Decisions about applicability and implementation of the Privacy Rule reside with the researcher and his/her institution. The OCR website ( provides information on the Privacy Rule, including a complete Regulation Text and a set of decision tools on "Am I a covered entity?" Information on the impact of the HIPAA Privacy Rule on NIH processes involving the review, funding, and progress monitoring of grants, cooperative agreements, and research contracts can be found at

URLs in NIH Grant Applications or Appendices:
All applications and proposals for NIH funding must be self-contained within specified page limitations. For publications listed in the appendix and/or Progress report, internet addresses (URLs) must be used for publicly accessible on-line journal articles. Unless otherwise specified in this solicitation, Internet addresses (URLs) should not be used to provide any other information necessary for the review because reviewers are under no obligation to view the Internet sites. Furthermore, we caution reviewers that their anonymity may be compromised when they directly access an Internet site.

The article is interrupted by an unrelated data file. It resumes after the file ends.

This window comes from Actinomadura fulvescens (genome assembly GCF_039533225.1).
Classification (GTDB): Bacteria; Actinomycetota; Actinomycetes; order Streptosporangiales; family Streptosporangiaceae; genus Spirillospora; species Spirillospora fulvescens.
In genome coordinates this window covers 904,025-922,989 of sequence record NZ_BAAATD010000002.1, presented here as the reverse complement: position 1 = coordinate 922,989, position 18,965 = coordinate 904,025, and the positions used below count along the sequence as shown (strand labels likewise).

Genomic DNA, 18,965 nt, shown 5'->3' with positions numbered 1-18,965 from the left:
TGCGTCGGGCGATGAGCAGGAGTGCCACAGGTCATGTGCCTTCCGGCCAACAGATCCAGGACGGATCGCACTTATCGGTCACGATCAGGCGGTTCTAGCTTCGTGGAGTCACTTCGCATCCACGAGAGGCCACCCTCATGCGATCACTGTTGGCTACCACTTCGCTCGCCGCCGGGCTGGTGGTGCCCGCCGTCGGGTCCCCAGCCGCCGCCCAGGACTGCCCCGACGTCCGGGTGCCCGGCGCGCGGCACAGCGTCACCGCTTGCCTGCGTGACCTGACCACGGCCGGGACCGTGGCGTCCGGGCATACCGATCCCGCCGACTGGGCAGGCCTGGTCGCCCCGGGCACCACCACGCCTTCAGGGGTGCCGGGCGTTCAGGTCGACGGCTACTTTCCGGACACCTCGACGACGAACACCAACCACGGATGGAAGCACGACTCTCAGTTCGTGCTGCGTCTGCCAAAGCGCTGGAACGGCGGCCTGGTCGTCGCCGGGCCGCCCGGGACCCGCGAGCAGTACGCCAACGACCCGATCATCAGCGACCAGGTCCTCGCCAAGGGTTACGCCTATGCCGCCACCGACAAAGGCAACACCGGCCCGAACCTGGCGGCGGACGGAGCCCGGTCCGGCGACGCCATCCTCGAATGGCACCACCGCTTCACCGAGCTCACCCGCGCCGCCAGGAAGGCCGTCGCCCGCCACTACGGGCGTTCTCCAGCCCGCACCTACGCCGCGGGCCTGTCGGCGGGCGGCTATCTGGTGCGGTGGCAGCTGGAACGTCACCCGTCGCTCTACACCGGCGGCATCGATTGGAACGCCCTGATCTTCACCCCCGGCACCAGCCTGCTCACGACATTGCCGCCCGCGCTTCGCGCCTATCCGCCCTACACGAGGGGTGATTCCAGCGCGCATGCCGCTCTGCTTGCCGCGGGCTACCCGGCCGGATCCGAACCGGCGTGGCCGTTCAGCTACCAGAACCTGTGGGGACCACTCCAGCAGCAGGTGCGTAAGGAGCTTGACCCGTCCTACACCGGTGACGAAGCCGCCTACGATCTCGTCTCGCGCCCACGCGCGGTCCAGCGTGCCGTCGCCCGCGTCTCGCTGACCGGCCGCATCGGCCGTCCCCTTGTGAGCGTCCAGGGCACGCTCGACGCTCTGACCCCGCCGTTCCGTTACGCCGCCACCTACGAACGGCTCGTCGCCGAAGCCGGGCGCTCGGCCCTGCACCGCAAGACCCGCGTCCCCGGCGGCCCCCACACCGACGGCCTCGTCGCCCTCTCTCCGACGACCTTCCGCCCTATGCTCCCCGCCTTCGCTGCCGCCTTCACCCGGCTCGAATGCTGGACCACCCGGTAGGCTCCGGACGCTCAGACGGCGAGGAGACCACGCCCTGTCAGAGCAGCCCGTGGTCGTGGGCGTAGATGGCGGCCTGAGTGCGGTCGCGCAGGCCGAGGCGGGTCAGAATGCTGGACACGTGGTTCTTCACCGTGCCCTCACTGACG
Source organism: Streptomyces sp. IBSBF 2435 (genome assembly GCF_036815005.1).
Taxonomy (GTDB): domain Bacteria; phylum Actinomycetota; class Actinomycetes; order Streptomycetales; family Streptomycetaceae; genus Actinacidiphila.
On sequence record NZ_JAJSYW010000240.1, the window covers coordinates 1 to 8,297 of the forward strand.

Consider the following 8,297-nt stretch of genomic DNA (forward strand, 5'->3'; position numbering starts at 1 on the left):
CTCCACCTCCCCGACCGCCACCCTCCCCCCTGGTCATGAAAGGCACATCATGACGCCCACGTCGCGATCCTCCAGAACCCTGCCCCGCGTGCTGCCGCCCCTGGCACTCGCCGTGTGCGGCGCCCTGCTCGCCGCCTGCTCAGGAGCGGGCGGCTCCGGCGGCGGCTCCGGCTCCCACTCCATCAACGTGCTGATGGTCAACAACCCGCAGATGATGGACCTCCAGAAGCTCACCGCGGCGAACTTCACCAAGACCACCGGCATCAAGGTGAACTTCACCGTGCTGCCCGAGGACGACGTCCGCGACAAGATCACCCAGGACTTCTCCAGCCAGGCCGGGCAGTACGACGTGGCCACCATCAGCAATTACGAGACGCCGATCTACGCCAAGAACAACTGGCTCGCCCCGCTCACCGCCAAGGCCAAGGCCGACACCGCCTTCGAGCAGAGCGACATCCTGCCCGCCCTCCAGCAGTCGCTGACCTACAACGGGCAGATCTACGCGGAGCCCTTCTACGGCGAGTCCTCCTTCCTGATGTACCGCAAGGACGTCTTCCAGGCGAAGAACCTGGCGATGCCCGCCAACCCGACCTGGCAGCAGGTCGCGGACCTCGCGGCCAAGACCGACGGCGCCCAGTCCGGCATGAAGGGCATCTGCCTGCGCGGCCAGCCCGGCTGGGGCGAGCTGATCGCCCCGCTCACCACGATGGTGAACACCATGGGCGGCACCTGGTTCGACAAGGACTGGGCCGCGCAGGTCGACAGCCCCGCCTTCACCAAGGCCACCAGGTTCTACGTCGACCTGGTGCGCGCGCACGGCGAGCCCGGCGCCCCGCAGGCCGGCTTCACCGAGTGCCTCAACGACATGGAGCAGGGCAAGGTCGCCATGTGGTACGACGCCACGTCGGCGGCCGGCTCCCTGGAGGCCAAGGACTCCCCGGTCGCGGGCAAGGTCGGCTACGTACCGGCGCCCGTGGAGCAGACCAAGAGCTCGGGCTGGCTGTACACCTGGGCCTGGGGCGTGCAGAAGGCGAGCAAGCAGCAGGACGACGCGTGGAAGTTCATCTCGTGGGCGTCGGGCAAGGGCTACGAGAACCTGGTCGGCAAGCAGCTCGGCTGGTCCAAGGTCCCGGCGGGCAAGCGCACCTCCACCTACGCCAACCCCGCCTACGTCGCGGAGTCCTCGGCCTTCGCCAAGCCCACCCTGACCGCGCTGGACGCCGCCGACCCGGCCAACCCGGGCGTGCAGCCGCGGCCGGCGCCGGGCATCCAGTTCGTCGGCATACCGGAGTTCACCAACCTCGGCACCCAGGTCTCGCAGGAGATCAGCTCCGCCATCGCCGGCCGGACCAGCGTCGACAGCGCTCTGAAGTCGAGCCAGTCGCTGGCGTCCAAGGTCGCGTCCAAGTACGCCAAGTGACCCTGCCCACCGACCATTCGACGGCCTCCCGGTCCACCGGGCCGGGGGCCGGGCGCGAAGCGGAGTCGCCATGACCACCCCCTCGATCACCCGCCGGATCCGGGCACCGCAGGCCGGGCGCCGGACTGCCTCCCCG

Healthy People 2010:
The Public Health Service (PHS) is committed to achieving the health promotion and disease prevention objectives of "Healthy People 2010," a PHS-led national activity for setting priority areas. This PA is related to one or more of the priority areas. Potential applicants may obtain a copy of "Healthy People 2010" at

Authority and Regulations: